Whether you like it or not, the school is merely complying with regulations.

DuelingFanjo Fri 03-May-13 23:56:24

We are all born without religion. Making religious worship a compulsory part of schooling and putting the onus on parents to withdraw their children from that part of the school day is not offering choice, it is treating religion as the normal state of affairs when it really should not be.

It would be so much better if parents were left to do their own thing religion wise, rather than defaulting to religions the norm for everyone.

reddaisy Sat 04-May-13 06:40:24

I am not going to withdraw her and mark her out as different. And it doesn`t give her a chance to `think about it` - it tells her there is a God. I am v happy for her to receive religious education in a context that some people believe x and others believe y.

All English primaries must have a daily act of collective worship. It does not appear to indoctrinate children in the long run - many of my year 6's don't believe in God at the moment.

It seems to wind up a lot of parents, but, if done well, is a positve experience for children which is more about spirituality than Christianity, which should be presented as an alternative - ie 'I believe' or 'some people believe'.

There are lots of threads on here about this.

SwishSwoshSwoosh Sat 04-May-13 06:59:53

I feel sad more parents don't withdraw actually, if that is your view. Why shouldn't people be different? What is wrong with different?

You said in your op that 'some people believe in god but lots of people dont' yet also you are telling your dd she has to go to religious worship to be the same as everyone else.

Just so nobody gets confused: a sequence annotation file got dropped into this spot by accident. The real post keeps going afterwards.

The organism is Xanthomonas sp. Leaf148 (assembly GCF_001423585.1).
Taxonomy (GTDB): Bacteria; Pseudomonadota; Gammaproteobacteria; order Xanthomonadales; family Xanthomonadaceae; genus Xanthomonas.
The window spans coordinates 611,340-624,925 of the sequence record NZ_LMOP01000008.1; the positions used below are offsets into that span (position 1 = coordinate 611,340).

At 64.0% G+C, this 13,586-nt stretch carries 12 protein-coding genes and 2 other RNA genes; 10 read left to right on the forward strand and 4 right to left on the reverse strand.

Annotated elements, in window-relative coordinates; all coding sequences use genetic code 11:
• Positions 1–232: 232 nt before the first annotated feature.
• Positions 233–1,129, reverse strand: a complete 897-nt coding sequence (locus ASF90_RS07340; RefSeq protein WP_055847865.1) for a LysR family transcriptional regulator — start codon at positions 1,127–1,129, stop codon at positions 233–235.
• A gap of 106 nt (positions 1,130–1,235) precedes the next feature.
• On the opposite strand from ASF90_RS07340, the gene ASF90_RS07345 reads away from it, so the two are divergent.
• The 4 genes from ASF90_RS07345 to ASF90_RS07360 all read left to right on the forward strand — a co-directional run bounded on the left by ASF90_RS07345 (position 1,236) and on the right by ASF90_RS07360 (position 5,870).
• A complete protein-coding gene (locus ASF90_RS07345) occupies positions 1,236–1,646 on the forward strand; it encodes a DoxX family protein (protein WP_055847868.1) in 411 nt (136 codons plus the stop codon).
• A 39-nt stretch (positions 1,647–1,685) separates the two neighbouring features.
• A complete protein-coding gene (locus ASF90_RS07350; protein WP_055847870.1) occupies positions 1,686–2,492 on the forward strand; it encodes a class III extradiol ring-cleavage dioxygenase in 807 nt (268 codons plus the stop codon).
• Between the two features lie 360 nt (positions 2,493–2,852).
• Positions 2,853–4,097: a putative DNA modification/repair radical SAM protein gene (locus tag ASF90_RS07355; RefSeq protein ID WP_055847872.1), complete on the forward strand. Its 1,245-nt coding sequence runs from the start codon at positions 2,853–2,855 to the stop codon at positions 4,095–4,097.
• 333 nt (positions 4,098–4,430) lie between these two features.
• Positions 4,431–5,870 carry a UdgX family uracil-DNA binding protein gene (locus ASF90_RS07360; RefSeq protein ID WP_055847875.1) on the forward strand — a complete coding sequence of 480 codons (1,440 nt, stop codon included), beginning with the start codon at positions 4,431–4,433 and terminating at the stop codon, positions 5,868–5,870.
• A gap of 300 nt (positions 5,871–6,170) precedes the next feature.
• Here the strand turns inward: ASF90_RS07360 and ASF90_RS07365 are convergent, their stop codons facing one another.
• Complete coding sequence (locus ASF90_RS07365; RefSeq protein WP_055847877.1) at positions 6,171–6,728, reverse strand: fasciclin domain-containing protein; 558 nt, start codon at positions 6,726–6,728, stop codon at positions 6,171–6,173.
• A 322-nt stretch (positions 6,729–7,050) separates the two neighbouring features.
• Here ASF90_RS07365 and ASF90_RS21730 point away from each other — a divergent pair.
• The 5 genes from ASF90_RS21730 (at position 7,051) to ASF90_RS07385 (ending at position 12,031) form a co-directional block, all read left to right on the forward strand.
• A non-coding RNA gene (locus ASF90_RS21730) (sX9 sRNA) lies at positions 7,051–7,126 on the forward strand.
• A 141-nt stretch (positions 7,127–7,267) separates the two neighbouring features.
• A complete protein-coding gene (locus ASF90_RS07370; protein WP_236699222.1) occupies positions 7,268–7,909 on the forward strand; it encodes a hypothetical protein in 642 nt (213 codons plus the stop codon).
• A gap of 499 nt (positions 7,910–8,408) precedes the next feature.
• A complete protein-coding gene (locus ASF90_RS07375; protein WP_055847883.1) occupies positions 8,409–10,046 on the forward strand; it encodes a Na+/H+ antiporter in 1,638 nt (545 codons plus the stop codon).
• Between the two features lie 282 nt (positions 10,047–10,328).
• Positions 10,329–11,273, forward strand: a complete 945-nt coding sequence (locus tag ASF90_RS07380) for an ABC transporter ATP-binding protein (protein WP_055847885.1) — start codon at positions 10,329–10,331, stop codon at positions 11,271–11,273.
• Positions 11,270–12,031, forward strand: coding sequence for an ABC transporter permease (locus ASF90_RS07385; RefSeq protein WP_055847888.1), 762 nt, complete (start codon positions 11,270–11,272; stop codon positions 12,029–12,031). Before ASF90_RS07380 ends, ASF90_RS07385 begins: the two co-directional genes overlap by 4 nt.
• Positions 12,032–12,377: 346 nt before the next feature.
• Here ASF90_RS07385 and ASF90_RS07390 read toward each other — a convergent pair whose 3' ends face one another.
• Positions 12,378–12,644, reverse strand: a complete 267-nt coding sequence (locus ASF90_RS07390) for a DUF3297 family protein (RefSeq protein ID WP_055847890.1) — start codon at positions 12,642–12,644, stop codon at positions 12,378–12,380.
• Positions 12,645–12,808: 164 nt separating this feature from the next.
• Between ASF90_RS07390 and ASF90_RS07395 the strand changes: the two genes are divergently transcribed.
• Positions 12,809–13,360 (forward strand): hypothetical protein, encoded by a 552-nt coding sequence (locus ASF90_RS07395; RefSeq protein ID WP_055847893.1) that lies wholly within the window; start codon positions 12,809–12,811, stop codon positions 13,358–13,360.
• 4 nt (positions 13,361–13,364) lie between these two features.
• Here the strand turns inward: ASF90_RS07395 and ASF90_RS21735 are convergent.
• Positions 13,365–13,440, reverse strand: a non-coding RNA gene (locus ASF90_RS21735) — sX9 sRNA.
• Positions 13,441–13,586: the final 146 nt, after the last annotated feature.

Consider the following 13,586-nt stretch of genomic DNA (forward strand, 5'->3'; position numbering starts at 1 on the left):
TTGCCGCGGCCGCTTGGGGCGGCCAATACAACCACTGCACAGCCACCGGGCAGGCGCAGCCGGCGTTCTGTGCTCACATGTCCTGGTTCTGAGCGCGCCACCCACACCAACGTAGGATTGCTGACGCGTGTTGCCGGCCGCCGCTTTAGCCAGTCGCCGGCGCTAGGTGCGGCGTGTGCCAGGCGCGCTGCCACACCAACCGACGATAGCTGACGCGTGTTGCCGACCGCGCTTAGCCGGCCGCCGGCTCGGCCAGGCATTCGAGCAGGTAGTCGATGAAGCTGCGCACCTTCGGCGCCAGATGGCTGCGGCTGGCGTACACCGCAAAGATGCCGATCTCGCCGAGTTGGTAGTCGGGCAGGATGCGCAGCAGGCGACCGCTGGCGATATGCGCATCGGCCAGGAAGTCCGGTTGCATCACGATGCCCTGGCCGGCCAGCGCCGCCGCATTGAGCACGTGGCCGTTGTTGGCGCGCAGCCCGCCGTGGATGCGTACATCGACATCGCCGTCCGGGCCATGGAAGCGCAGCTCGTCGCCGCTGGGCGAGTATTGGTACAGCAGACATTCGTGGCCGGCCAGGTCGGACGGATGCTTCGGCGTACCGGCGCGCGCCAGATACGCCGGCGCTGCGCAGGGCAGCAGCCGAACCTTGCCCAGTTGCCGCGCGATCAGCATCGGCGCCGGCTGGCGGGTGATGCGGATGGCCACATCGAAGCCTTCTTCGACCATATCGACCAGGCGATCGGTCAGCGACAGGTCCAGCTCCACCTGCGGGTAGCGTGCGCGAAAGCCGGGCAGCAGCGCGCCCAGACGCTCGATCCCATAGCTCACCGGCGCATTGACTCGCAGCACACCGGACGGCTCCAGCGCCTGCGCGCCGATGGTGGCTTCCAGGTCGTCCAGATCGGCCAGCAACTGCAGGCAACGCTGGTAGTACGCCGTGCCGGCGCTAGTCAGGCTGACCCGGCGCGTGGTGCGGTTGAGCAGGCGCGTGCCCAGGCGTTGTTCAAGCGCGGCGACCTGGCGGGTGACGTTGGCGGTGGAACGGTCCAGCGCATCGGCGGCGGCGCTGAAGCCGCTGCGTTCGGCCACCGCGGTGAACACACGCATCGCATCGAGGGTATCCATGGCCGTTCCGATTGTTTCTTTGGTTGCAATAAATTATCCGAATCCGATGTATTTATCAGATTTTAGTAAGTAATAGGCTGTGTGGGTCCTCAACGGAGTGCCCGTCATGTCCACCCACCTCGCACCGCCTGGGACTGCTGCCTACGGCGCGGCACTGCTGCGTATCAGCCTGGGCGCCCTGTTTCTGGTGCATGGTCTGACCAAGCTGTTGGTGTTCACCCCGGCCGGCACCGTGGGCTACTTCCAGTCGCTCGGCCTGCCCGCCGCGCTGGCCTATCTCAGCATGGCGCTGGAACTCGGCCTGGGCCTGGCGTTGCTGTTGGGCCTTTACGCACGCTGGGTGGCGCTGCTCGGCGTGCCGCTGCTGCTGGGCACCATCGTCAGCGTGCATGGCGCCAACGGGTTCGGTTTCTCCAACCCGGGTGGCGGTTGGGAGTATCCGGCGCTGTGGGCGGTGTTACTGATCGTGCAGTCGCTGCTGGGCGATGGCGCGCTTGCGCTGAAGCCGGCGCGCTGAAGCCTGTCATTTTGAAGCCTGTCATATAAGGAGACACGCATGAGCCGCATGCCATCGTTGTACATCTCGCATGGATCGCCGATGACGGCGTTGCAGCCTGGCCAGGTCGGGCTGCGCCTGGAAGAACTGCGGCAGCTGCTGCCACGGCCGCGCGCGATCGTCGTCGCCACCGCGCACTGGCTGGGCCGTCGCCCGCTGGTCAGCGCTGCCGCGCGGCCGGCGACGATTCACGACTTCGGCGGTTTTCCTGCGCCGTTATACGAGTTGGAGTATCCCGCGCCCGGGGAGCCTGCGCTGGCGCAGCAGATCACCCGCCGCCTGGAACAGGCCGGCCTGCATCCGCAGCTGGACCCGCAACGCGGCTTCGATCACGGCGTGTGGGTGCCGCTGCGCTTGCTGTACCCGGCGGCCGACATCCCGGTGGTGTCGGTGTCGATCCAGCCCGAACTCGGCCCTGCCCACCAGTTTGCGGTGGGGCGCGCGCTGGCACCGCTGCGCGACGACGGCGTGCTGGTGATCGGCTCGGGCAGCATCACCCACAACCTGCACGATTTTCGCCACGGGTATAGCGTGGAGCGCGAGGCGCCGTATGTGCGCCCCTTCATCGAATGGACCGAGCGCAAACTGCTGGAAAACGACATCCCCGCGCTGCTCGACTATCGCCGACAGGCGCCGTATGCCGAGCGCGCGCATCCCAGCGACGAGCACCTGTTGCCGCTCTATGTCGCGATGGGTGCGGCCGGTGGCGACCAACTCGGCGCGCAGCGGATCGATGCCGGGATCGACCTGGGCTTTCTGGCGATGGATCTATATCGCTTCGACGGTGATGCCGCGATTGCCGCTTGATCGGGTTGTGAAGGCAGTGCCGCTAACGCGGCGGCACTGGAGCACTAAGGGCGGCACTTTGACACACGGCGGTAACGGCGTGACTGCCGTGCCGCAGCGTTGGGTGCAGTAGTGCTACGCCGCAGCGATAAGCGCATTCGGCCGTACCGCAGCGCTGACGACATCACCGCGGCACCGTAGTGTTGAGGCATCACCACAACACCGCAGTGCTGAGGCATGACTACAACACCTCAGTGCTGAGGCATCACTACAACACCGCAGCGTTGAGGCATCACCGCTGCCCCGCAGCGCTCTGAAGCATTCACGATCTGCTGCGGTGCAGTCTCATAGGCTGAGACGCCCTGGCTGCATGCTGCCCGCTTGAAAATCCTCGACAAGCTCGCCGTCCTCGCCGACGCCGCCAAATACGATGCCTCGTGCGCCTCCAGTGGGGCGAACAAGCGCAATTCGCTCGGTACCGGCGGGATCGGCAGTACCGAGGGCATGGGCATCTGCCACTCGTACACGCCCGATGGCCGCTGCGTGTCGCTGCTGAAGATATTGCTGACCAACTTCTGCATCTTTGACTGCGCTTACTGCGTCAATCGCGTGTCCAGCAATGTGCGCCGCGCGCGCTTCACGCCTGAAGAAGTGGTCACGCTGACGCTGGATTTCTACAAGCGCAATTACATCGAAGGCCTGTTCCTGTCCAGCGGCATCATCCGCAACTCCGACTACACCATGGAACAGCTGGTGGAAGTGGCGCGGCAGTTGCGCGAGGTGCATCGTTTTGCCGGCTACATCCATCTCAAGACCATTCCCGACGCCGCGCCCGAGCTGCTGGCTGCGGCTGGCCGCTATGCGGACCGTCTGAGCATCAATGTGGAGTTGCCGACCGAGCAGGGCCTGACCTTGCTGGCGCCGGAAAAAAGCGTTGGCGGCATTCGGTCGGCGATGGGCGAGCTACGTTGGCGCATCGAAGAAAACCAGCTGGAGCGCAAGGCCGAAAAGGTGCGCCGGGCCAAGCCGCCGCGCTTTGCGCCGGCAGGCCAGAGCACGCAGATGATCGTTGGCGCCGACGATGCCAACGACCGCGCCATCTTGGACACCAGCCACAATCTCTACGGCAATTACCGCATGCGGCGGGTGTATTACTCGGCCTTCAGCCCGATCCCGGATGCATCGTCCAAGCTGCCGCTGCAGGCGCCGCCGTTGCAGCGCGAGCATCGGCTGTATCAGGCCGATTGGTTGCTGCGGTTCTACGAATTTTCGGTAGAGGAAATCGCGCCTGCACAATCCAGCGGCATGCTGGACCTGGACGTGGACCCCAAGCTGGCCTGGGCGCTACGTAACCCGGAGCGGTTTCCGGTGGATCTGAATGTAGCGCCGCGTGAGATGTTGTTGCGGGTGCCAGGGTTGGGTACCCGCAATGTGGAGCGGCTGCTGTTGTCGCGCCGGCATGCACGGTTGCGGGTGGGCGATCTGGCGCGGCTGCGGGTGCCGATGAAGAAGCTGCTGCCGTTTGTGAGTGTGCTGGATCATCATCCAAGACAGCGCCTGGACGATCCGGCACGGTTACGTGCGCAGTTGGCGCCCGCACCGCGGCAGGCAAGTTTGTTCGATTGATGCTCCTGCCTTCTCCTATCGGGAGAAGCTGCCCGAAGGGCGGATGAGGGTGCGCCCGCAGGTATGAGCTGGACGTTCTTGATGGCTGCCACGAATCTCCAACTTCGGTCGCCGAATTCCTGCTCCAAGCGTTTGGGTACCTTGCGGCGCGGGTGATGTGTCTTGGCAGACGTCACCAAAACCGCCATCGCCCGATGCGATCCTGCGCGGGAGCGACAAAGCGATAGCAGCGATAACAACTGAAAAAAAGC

I bet if all the parents who want to withdraw did withdraw there would be more out of the hall than in it!

chickensaladagain Sat 04-May-13 07:00:20

Dd's school has assembly every day but don't do prayers or bible stories unless its Christmas or Easter

They do -being kind to each other, sporting, charity, class assemblies where they share what they are learning

exoticfruits Sat 04-May-13 07:21:19

There are no secular state schools. They have, by law, to hold collective worship everyday- see the education acts.
I find the 'indoctrination to keep the churches going' very funny- if it was true the churches would be overflowing on Sundays!
Children are not silly- they make up their own mind. One thing is for sure an adult never says 'I am an atheist' , 'I am a Christian' etc 'because my mother/teacher was' .

chickensaladagain Sat 04-May-13 07:24:33

Dd's school has assembly every day but don't do prayers or bible stories unless its Christmas or Easter

They do -being kind to each other, sporting, charity, class assemblies where they share what they are learning

NynaevesSister Sat 04-May-13 07:24:46

No sons school has never done this daily worship thing. We are in London.

exoticfruits Sat 04-May-13 07:25:41